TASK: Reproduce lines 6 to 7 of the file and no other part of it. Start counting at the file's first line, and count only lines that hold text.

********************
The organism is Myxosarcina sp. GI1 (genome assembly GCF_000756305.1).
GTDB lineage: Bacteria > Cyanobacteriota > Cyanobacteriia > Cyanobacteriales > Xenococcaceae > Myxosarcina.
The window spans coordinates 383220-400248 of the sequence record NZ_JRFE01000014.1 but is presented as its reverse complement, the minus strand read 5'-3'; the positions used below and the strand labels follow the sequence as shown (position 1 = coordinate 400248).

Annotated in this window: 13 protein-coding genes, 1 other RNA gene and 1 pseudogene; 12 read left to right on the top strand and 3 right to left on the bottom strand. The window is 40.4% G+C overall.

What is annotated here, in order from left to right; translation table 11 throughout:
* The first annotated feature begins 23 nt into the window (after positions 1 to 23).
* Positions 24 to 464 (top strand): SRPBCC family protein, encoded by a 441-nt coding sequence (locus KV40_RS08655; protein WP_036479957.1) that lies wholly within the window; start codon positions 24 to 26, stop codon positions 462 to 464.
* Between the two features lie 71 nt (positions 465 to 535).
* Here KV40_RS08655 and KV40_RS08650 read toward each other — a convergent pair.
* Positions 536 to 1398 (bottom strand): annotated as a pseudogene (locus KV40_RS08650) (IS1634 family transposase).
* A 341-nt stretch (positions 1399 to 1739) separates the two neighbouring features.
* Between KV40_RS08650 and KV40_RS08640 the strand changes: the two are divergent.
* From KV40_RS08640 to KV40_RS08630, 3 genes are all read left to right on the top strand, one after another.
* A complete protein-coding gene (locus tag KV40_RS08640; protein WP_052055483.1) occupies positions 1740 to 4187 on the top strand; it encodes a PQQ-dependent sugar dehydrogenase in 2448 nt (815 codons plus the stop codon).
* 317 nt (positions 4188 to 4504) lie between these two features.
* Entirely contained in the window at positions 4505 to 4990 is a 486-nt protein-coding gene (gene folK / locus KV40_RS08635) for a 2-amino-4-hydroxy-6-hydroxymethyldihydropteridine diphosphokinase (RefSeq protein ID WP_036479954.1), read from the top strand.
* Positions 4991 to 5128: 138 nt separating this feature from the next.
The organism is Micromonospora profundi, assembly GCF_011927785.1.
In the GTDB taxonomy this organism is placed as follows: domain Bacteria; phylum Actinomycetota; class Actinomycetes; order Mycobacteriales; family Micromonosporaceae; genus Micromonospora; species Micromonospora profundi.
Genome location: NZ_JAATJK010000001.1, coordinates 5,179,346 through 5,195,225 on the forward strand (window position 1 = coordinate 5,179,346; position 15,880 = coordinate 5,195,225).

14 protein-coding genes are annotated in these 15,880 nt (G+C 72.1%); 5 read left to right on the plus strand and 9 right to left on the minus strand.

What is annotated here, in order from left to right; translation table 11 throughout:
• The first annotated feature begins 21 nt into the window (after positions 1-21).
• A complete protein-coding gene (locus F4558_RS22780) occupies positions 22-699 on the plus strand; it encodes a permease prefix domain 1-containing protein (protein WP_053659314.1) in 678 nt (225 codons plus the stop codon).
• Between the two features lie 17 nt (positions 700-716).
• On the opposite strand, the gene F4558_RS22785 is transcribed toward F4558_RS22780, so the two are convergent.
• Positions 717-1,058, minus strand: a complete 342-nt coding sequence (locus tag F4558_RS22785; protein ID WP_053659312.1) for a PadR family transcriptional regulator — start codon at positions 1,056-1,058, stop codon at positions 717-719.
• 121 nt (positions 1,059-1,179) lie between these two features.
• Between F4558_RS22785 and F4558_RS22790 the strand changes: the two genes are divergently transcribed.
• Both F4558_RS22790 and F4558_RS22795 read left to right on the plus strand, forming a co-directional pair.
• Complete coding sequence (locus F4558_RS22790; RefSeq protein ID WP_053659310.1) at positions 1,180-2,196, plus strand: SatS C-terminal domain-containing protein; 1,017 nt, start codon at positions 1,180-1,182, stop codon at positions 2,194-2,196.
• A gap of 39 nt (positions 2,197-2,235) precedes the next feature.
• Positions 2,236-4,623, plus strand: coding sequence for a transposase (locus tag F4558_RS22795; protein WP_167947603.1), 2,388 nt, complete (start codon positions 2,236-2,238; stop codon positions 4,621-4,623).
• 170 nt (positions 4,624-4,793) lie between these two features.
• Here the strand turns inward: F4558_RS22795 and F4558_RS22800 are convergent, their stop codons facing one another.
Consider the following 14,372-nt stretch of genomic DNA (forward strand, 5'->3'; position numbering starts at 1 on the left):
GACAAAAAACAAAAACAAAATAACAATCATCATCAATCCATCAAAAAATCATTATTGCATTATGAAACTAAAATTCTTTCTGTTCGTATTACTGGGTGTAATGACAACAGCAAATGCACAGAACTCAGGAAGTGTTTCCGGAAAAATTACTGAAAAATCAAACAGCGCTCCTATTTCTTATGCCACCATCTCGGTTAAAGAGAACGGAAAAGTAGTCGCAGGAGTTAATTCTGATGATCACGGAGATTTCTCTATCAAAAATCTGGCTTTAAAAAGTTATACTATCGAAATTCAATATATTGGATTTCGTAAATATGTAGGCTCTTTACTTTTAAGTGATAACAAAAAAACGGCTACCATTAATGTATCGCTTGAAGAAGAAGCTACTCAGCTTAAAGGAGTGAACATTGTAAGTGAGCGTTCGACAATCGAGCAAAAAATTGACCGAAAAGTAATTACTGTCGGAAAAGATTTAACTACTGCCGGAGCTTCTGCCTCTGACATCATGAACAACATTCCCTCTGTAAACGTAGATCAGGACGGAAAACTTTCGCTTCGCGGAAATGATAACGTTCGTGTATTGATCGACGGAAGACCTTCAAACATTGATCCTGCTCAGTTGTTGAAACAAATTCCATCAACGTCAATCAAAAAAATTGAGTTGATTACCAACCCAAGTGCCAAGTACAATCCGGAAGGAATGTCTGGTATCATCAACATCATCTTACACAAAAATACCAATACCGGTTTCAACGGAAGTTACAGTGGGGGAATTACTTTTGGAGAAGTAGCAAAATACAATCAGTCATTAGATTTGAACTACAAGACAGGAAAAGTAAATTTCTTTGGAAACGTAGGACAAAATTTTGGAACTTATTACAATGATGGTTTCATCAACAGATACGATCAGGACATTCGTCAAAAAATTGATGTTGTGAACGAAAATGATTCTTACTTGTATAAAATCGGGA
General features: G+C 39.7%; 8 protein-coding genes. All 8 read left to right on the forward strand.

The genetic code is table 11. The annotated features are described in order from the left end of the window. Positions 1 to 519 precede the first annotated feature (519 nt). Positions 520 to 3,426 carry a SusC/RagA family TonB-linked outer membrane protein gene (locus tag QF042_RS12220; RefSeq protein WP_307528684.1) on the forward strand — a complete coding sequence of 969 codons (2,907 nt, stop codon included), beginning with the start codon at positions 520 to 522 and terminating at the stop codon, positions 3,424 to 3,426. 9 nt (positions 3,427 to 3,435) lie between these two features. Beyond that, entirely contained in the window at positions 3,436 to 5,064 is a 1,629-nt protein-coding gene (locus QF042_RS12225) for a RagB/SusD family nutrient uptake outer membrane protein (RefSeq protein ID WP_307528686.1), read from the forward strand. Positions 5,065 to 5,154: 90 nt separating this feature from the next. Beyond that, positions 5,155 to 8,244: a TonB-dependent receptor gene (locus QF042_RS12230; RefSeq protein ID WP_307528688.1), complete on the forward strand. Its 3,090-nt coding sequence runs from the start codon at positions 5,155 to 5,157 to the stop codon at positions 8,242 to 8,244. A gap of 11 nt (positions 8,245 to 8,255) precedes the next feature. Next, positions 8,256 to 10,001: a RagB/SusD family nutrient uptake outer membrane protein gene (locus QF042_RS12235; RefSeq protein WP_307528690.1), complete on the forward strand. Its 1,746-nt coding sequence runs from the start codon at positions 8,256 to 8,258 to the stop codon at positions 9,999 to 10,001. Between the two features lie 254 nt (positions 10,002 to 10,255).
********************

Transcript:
* The first annotated feature begins 23 nt into the window (after positions 1 to 23).
* Positions 24 to 464 (top strand): SRPBCC family protein, encoded by a 441-nt coding sequence (locus KV40_RS08655; protein WP_036479957.1) that lies wholly within the window; start codon positions 24 to 26, stop codon positions 462 to 464.